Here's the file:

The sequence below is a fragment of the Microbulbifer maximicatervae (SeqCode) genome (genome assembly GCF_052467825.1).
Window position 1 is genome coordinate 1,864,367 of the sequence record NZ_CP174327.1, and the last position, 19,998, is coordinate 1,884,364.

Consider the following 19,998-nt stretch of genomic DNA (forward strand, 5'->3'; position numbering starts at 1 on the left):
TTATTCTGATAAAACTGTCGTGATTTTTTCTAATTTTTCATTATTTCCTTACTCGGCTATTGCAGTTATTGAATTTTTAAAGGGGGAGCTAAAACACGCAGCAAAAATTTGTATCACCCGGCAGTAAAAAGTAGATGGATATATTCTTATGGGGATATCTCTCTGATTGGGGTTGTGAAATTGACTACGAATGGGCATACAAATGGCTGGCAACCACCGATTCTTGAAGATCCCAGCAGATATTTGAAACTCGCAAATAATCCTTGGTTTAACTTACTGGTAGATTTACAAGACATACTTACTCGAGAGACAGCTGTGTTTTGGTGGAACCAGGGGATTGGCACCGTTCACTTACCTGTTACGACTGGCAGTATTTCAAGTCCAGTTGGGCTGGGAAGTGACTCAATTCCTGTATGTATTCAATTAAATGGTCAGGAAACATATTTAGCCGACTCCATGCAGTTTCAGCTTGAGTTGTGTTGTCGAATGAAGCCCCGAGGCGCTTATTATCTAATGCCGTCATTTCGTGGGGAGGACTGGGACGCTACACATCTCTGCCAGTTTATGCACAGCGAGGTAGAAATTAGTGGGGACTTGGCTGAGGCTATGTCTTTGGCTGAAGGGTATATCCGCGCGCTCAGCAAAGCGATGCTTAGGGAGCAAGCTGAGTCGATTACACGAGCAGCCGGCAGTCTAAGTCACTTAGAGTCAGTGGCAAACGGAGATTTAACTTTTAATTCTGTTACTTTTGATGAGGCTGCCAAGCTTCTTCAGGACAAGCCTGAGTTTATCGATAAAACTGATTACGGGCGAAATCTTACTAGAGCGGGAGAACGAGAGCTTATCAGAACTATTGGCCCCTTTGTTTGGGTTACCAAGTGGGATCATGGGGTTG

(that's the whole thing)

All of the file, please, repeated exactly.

The sequence below is a fragment of the Microbulbifer maximicatervae (SeqCode) genome (genome assembly GCF_052467825.1).
Window position 1 is genome coordinate 1,864,367 of the sequence record NZ_CP174327.1, and the last position, 19,998, is coordinate 1,884,364.

Consider the following 19,998-nt stretch of genomic DNA (forward strand, 5'->3'; position numbering starts at 1 on the left):
TTATTCTGATAAAACTGTCGTGATTTTTTCTAATTTTTCATTATTTCCTTACTCGGCTATTGCAGTTATTGAATTTTTAAAGGGGGAGCTAAAACACGCAGCAAAAATTTGTATCACCCGGCAGTAAAAAGTAGATGGATATATTCTTATGGGGATATCTCTCTGATTGGGGTTGTGAAATTGACTACGAATGGGCATACAAATGGCTGGCAACCACCGATTCTTGAAGATCCCAGCAGATATTTGAAACTCGCAAATAATCCTTGGTTTAACTTACTGGTAGATTTACAAGACATACTTACTCGAGAGACAGCTGTGTTTTGGTGGAACCAGGGGATTGGCACCGTTCACTTACCTGTTACGACTGGCAGTATTTCAAGTCCAGTTGGGCTGGGAAGTGACTCAATTCCTGTATGTATTCAATTAAATGGTCAGGAAACATATTTAGCCGACTCCATGCAGTTTCAGCTTGAGTTGTGTTGTCGAATGAAGCCCCGAGGCGCTTATTATCTAATGCCGTCATTTCGTGGGGAGGACTGGGACGCTACACATCTCTGCCAGTTTATGCACAGCGAGGTAGAAATTAGTGGGGACTTGGCTGAGGCTATGTCTTTGGCTGAAGGGTATATCCGCGCGCTCAGCAAAGCGATGCTTAGGGAGCAAGCTGAGTCGATTACACGAGCAGCCGGCAGTCTAAGTCACTTAGAGTCAGTGGCAAACGGAGATTTAACTTTTAATTCTGTTACTTTTGATGAGGCTGCCAAGCTTCTTCAGGACAAGCCTGAGTTTATCGATAAAACTGATTACGGGCGAAATCTTACTAGAGCGGGAGAACGAGAGCTTATCAGAACTATTGGCCCCTTTGTTTGGGTTACCAAGTGGGATCATGGGGTTG